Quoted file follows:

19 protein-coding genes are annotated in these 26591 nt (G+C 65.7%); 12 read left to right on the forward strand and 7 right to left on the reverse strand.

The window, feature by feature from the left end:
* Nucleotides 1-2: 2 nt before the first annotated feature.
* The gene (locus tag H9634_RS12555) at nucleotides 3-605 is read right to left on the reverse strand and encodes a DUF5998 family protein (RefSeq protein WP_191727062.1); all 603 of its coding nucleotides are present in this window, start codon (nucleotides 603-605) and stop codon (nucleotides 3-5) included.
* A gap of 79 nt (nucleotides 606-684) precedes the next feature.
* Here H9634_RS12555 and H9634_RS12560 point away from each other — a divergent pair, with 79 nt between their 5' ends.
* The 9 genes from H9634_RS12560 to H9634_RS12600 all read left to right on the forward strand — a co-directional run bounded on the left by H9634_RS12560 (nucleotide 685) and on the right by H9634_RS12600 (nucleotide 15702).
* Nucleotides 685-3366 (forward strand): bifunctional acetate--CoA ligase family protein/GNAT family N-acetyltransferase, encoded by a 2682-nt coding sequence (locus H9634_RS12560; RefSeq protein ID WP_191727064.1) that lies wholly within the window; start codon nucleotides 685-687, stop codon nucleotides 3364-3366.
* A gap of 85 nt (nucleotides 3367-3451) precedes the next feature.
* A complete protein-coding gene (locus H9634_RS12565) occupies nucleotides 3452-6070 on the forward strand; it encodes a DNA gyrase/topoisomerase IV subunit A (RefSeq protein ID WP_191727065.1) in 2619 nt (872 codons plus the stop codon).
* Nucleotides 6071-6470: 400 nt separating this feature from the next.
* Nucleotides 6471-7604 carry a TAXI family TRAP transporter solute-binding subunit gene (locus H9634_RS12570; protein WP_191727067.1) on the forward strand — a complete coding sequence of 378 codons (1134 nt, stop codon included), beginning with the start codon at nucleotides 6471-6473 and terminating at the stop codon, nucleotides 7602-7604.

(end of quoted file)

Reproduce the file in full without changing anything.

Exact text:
19 protein-coding genes are annotated in these 26591 nt (G+C 65.7%); 12 read left to right on the forward strand and 7 right to left on the reverse strand.

The window, feature by feature from the left end:
* Nucleotides 1-2: 2 nt before the first annotated feature.
* The gene (locus tag H9634_RS12555) at nucleotides 3-605 is read right to left on the reverse strand and encodes a DUF5998 family protein (RefSeq protein WP_191727062.1); all 603 of its coding nucleotides are present in this window, start codon (nucleotides 603-605) and stop codon (nucleotides 3-5) included.
* A gap of 79 nt (nucleotides 606-684) precedes the next feature.
* Here H9634_RS12555 and H9634_RS12560 point away from each other — a divergent pair, with 79 nt between their 5' ends.
* The 9 genes from H9634_RS12560 to H9634_RS12600 all read left to right on the forward strand — a co-directional run bounded on the left by H9634_RS12560 (nucleotide 685) and on the right by H9634_RS12600 (nucleotide 15702).
* Nucleotides 685-3366 (forward strand): bifunctional acetate--CoA ligase family protein/GNAT family N-acetyltransferase, encoded by a 2682-nt coding sequence (locus H9634_RS12560; RefSeq protein ID WP_191727064.1) that lies wholly within the window; start codon nucleotides 685-687, stop codon nucleotides 3364-3366.
* A gap of 85 nt (nucleotides 3367-3451) precedes the next feature.
* A complete protein-coding gene (locus H9634_RS12565) occupies nucleotides 3452-6070 on the forward strand; it encodes a DNA gyrase/topoisomerase IV subunit A (RefSeq protein ID WP_191727065.1) in 2619 nt (872 codons plus the stop codon).
* Nucleotides 6071-6470: 400 nt separating this feature from the next.
* Nucleotides 6471-7604 carry a TAXI family TRAP transporter solute-binding subunit gene (locus H9634_RS12570; protein WP_191727067.1) on the forward strand — a complete coding sequence of 378 codons (1134 nt, stop codon included), beginning with the start codon at nucleotides 6471-6473 and terminating at the stop codon, nucleotides 7602-7604.